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Pope accepts resignation of Cardinal Wuerl amid abuse cover-up scandal

12 October 2018

The Vatican press office October 6 published a statement saying Pope Francis has decided that as the Congregation for the Doctrine of the Faith continues its investigations into the sex abuse allegations against Cardinal McCarrick, "a further thorough study of the entire documentation present in the archives of the dicasteries and offices of the Holy See regarding the former Cardinal McCarrick" will take place.

Ouellet said there was no evidence of a cover up.

DiNardo on Sunday "welcomed" the "additional steps Pope Francis is taking to ensure the faithful are protected from the evil of sexual assault".

Pope Francis greets Cardinal Daniel DiNardo, the president of the U.S. Conference of Catholic Bishops, before a private audience September 13 at the Vatican.

In his letter, Pope Francis said Cardinal Wuerl's choice to step down reflected the "heart of the shepherd" who seeks church unity over "sterile division sown by the father of lies", the devil, who "wants nothing more than that the sheep be dispersed".

The president of the US bishops' conference welcomed Pope Francis' pledge to fight attempts to cover up cases of sexual abuse and to stop offering special treatment to bishops who have committed or covered up abuse.

Last month, Wuerl traveled to Rome to discuss his possible resignation with Pope Francis.

The Vatican announced a new investigation into McCarrick's case on Saturday and how he rose through the church's hierarchy, more than a month after Vigano's original accusations.

The Vatican was informed starting in at least 2000 about the seminarian complaints.

Since then, another man has come forward saying McCarrick molested him when he was a young teenager and other men have said they were harassed by McCarrick as adult seminarians and young priests.

This isn't the first time the Pope has mentioned the scandal within the Church. Archbishop Vigano later explained that Pope Benedict issued the sanctions "privately" perhaps "due to the fact that he (Archbishop McCarrick) was already retired, maybe due to the fact that he (Pope Benedict) was thinking he was ready to obey". The historic record, however, is rife with evidence that McCarrick travelled widely in the years in which he was allegedly under sanction, with even Vigano toasting him warmly at an awards ceremony in NY in 2012.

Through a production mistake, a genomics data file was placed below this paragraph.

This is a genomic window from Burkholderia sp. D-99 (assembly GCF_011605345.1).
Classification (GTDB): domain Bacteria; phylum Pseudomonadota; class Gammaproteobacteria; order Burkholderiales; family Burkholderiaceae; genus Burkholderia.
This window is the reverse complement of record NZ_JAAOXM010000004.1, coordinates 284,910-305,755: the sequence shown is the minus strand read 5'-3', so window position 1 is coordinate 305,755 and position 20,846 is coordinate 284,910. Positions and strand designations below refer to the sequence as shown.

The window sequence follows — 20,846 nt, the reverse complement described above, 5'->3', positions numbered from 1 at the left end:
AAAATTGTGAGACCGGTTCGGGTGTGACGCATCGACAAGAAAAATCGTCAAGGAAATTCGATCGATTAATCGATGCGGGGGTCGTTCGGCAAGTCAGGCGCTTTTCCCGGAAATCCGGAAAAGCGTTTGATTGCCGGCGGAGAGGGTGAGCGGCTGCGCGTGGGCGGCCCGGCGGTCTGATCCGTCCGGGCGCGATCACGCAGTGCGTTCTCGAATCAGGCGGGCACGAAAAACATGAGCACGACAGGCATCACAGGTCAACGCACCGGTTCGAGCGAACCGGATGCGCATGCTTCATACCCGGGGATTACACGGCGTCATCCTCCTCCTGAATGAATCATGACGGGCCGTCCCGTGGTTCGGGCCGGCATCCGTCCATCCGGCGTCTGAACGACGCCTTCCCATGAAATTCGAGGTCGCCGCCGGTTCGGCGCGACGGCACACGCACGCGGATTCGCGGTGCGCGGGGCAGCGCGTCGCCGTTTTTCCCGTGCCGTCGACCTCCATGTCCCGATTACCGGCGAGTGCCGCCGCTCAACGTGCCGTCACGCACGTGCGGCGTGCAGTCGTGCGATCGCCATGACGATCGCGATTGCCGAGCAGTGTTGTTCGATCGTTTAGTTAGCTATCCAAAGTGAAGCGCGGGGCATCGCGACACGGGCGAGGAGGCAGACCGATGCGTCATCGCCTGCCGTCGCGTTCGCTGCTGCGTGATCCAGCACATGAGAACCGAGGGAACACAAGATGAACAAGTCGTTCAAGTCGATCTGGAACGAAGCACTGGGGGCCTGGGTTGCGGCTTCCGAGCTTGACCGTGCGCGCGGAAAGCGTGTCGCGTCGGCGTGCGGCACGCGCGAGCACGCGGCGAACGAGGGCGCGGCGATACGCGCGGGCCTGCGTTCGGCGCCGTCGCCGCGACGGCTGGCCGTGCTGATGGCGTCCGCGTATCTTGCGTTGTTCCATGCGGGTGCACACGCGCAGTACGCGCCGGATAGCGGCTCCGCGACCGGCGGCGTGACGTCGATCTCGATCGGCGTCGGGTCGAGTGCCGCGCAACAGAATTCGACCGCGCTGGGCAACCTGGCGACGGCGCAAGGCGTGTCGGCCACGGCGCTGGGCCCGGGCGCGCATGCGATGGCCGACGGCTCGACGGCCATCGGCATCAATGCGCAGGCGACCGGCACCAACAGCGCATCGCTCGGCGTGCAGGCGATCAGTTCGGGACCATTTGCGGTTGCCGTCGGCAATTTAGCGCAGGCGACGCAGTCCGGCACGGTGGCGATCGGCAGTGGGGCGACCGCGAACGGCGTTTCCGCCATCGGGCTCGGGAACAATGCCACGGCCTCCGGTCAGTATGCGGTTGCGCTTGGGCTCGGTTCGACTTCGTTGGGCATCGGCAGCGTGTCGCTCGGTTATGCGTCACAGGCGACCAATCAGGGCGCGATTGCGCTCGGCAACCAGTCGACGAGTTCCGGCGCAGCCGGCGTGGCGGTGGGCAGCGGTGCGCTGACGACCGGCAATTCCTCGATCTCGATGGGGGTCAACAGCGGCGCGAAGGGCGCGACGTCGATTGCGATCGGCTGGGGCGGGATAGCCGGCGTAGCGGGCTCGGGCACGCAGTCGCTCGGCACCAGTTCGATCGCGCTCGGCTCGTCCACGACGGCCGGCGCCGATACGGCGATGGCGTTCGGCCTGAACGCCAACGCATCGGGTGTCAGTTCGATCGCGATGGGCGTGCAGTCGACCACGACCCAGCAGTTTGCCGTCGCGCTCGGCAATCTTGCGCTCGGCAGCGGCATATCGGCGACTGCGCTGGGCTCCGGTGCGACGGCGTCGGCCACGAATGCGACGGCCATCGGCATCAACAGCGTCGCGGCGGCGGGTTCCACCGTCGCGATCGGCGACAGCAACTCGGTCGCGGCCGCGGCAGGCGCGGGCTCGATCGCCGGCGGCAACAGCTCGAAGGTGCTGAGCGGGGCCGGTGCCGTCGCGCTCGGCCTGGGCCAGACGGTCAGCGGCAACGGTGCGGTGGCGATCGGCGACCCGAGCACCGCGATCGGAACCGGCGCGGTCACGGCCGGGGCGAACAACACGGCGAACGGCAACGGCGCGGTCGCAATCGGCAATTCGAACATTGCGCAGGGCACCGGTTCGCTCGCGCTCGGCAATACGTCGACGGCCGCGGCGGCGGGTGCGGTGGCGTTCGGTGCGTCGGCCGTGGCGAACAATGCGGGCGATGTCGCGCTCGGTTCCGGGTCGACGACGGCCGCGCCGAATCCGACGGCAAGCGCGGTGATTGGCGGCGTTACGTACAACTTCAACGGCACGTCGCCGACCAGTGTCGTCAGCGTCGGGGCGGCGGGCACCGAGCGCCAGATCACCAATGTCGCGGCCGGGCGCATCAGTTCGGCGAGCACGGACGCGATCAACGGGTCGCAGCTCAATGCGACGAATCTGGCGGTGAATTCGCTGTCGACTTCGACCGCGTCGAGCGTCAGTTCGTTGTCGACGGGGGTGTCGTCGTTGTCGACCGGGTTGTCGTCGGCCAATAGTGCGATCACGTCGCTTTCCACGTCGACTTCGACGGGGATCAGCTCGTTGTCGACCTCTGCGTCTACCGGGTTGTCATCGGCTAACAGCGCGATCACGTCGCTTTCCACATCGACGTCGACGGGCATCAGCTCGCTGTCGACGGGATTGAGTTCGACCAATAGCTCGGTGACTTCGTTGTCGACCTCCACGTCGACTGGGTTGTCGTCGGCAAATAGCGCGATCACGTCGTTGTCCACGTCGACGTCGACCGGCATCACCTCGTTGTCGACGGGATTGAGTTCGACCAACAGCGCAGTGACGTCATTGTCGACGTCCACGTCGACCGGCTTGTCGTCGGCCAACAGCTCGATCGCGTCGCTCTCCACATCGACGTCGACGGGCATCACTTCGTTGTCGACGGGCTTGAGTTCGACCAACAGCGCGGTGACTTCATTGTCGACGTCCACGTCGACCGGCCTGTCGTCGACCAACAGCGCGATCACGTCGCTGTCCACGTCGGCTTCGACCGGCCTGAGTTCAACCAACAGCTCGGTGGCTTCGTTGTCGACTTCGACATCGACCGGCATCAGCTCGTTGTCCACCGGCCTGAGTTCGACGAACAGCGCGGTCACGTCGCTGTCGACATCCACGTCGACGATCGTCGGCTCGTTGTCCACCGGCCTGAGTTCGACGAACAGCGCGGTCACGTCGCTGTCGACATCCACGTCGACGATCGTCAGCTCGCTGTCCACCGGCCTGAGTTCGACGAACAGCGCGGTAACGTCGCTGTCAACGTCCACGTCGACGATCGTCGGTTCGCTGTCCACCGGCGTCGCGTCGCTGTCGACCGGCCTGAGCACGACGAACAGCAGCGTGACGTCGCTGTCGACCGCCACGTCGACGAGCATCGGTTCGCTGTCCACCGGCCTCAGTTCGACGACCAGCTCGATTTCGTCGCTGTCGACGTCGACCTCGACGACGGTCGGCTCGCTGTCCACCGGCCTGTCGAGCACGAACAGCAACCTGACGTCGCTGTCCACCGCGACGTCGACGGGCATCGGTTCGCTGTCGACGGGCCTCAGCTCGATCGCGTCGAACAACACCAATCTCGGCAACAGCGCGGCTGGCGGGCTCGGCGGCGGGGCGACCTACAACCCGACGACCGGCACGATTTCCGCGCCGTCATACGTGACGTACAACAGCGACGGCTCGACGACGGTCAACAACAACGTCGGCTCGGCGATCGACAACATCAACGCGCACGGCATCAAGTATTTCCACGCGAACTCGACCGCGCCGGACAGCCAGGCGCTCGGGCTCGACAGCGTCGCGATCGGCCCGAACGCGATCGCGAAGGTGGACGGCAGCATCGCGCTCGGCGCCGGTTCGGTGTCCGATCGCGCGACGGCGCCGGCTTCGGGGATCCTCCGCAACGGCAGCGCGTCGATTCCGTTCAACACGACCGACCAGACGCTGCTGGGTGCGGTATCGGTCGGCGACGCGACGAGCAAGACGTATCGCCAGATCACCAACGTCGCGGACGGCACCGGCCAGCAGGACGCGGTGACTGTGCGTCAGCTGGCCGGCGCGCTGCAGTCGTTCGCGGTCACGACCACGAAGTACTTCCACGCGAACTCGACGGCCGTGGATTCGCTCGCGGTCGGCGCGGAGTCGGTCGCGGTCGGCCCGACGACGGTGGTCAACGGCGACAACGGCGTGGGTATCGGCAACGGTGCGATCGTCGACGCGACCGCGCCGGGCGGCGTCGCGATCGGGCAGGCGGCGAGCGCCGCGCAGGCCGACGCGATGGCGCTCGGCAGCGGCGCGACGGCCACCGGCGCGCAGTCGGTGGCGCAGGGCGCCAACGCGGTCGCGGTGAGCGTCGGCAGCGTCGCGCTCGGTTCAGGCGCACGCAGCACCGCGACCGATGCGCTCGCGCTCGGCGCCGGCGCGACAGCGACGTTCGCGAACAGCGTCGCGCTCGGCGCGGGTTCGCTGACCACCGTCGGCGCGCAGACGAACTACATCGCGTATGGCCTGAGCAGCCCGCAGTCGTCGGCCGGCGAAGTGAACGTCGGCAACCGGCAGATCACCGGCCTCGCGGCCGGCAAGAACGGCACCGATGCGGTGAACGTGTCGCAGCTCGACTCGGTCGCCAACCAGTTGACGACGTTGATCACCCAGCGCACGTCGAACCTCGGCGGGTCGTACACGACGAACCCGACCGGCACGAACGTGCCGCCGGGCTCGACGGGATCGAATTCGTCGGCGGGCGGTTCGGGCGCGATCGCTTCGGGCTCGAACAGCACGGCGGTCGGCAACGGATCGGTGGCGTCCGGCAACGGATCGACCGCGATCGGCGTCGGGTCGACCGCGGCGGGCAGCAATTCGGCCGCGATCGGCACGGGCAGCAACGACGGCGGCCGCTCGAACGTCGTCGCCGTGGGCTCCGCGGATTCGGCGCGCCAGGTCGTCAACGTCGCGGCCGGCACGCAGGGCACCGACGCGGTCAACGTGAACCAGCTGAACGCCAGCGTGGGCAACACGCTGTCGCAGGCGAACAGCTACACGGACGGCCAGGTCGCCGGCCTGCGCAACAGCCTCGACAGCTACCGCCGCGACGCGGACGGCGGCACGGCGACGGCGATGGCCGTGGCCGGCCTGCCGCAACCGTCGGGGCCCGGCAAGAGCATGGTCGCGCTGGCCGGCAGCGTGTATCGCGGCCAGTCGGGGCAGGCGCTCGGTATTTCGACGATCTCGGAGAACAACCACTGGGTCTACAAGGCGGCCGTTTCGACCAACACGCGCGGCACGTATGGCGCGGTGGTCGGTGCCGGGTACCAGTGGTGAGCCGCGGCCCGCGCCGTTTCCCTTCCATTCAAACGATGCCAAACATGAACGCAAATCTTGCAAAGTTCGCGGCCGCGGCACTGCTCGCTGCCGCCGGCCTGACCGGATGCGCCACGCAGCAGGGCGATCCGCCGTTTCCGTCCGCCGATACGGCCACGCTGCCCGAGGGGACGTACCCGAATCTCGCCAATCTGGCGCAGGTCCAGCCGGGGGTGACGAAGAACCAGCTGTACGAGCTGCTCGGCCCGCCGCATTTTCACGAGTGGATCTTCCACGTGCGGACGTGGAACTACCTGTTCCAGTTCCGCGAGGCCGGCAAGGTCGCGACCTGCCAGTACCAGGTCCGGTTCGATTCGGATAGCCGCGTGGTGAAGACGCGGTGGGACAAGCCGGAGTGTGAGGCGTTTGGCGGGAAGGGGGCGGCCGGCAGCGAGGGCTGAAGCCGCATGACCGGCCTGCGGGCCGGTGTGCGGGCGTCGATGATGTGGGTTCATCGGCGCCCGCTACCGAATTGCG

Both Pope Francis' letter and the statement by Cardinal Wuerl can be seen on the website of the Archdiocese of Washington.

McCarrick escaped being sanctioned because "at that time, unlike today, there was not sufficient proof of his alleged guilt". "Of this, I am proud and thank you", Francis wrote in the letter.

In the letter, Vigano accused Francis of making McCarrick a "trusted counselor".

Patrick Hornbeck, chair of the theology department at Fordham University in NY, said in September that many people were "looking to Pope Francis to show a degree of leadership on this matter that he hasn't yet shown".

Ouellet pointed out that the June 2013 meeting occurred as Francis was meeting with all his ambassadors for the first time and was gathering an "enormous quantity of verbal and written information" about the church. As prefect of the Congregation for Bishops, Ouellet meets weekly with Francis to discuss nominations, and presumably would have come to understand if McCarrick had Francis' ear.

Pope accepts resignation of Cardinal Wuerl amid abuse cover-up scandal